4:30 p.m.: Four Dare County property owners have sued the county over its blockade restricting access to the county to limit the spread of the coronavirus. County officials last month set up checkpoints at all entrances to the county, allowing only residents and non-residents who work in essential businesses access.
A South Carolina man, a Virginia couple, a Maryland couple and a Virginia man, all of whom own property in Dare County either as second homes or as rental properties, filed a federal lawsuit against the county on Tuesday, alleging the county is violating their civil rights. They want a judge to void the county's emergency order.
4:15 p.m.: The U.S. Department of Health and Human Services is awarding more than $34 million in grants to North Carolina health care centers to assist efforts to fight the coronavirus pandemic. The funding comes from the CARES Act that Congress approved last month.
4:10 p.m.: Two residents and a staff member at Liberty Commons Nursing and Rehab Center in Whiteville have tested positive for the coronavirus, officials said.
The residents tested positive over the weekend.
"Both of the residents are doing well. They are without fever, and neither has experienced respiratory distress. Each of these residents continues to be treated in-place and are isolated in private rooms on a designated hall of the facility," officials said ina statement.
The staffer, who last worked on March 29 and tested positive on April 2, is recuperating at home. All other staff have been wearing masks, gowns, gloves and goggles when caring for residents, and they remain symptom free and are screened before their shifts begin.
3:50 p.m.: The Raleigh City Council is pulling a proposed bond to pay for Dix Park infrastructure off the November ballot because of the economic fallout from the pandemic. The council still plans to ask voters for approval to issue bonds to pay for more affordable housing in Raleigh.
"The ironic thing in all of this is that our parks and greenways have become our refuge during this crisis," Mayor MaryAnn Baldwin said during the video-conference meeting. "I think people will recognize that and appreciate it."
Baldwin said city leaders will look to put the Dix Park bond before local voters in 2021.
3:30 p.m.: Deaths in North Carolina linked to the coronavirus have more than quadrupled in the last week, going from 12 to 53. Meanwhile, the number of people infected with the virus has doubled, from about 1,500 a week ago to more than 3,250.
The number of hospitalizations linked to the virus have jumped by 31 percent since Monday, to 354 from 270, according to state figures.
3:20 p.m.: Perfume and skin care products manufacturer Coty has given thousands of bottles of hand sanitizer to area hospitals and first responders. The company, which has a plant in Sanford, announced last week that it would begin manufacturing hydro-alcoholic gel to help in the fight against coronavirus.
"We are proud to do our small part to help in the fight against COVID-19,” Enric Prat Codina, Coty’s Sanford plant manager, said in a statement.
3:05 p.m.: An employee of the Lowe’s Home Improvement store in Garner has tested positive for the new coronavirus, a company spokeswoman said. The worker, who was last at the store on April 2, has been quarantined and is receiving care.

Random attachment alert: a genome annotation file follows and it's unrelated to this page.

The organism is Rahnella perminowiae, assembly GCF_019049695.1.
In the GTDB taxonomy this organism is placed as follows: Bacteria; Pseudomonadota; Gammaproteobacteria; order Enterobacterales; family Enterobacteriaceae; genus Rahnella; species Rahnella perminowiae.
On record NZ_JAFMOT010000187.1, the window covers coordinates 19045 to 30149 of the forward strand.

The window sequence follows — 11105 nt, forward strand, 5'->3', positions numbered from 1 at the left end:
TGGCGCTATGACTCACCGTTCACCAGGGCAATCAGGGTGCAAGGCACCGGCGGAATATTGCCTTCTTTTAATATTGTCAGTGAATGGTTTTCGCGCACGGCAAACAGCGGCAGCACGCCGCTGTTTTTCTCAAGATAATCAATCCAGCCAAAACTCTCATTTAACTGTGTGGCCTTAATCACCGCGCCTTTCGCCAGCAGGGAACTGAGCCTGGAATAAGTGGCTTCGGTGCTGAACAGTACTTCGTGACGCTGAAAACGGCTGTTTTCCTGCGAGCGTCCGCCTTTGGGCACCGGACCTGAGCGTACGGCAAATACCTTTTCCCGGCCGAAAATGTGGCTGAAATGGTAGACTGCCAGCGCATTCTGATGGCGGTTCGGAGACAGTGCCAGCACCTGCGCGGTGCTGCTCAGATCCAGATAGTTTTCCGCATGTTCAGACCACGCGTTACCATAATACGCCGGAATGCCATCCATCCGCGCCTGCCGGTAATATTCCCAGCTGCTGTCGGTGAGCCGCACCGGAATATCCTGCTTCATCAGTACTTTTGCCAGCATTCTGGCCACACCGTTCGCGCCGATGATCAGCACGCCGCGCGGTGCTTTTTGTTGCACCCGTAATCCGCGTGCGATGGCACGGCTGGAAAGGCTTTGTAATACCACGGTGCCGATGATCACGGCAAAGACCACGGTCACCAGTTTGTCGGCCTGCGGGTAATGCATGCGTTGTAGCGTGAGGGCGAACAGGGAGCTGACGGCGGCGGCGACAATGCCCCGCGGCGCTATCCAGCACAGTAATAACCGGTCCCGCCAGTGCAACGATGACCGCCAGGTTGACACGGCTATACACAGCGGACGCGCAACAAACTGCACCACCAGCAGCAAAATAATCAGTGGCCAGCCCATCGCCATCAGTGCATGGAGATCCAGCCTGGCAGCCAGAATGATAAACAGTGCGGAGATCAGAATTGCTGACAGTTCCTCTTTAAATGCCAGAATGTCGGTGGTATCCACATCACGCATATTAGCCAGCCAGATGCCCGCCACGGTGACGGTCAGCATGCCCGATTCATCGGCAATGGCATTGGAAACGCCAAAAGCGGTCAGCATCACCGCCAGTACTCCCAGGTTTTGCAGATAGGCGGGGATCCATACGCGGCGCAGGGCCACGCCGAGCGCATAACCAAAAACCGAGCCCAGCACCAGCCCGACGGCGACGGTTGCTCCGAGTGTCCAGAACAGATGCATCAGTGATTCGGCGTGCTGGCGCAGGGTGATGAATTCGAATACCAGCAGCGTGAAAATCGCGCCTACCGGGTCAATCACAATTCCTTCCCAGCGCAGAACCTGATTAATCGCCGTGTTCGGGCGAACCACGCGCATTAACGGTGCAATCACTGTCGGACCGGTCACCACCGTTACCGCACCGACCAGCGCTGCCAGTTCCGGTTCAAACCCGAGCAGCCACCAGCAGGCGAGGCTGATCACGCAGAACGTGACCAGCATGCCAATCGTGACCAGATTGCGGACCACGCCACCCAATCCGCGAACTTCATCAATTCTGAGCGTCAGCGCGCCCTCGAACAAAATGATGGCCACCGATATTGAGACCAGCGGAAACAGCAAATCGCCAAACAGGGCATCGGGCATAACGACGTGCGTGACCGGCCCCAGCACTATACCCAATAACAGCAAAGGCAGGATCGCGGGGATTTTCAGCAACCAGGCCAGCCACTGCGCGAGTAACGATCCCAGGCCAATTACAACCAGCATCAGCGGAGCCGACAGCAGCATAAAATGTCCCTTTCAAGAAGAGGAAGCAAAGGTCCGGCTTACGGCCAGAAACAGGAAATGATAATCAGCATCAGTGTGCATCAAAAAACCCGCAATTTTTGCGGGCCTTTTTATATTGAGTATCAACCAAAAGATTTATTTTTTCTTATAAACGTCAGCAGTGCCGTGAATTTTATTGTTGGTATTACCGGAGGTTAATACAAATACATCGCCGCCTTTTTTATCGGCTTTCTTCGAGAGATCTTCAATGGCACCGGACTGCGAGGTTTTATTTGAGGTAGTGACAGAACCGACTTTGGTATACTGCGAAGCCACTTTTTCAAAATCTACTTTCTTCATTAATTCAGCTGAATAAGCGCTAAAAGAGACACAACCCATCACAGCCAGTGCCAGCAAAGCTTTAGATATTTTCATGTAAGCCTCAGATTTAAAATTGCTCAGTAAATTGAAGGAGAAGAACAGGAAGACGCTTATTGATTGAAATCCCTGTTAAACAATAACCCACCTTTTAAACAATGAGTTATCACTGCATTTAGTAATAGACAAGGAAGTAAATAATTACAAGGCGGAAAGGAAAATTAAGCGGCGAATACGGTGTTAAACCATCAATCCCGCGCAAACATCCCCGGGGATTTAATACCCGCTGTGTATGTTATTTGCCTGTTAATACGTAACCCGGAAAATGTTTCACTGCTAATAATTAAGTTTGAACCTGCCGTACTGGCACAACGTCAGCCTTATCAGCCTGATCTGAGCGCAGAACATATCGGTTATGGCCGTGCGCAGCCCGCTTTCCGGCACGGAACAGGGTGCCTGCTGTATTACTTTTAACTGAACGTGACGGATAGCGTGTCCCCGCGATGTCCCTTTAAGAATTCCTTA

The store remains open and has been extensively cleaned per Centers for Disease Control and Prevention guidelines, the spokeswoman said. All employees who worked closely with the infected employee over a period of time have been put on a paid leave.
2:25 p.m.: Gov. Roy Cooper said some stores "have way too many people inside," while some have taken extra steps to ensure proper "social distancing" between customers and staff, such as limiting how many customers are allowed at any one time, installing plastic shields to separate customers from cashiers and setting up one-way aisles.
"We need to make that kind of thing more uniform," Cooper said, adding that details of what might be demanded of retailers under a statewide executive order are still in flux. "We think this is an important signal to send as well."
2:15 p.m.: Sandhills Regional Medical Center in Hamlet, which closed in 2017, is being readied to handle a potential surge in coronavirus patients, state Emergency Management Director Mike Sprayberry said.
2:10 p.m.: Crime victim advocates have contacted North Carolina’s 100 sheriffs asking them to notify victims of the impending or early release of inmates in response to the potential spread of COVID-19.
Hundreds of inmates nationwide are receiving early releases in an attempt to curb the spread of COVID-19 within jails. Should that be needed in North Carolina, Marsy’s Law for North Carolina is asking for sheriffs to continue prioritizing their constitutional duty to notify crime victims. North Carolina voters approved Marsy's Law, a crime victims bill of rights, as an amendment to the state constitution in 2018.
"The safety of crime victims is paramount, especially in a time of such crisis," Frances Battle, executive director of the North Carolina Victims Assistance Network, said in a statement. "We applaud our law enforcement for all they do to protect our communities and understand the difficult decisions that must be made to prevent the spread of COVID-19. To help ensure the protection of crime victims, we implore sheriffs to prioritize the interest of victims before deciding to release inmates."
2 p.m.: Gov. Roy Cooper said it's too early to determine whether his statewide stay-at-home order will extend past April 30. A statistical model published Monday showed that continuing the aspects of the order through May would significantly reduce the number of coronavirus infections and deaths in North Carolina, but the governor said that is only one piece of data to review.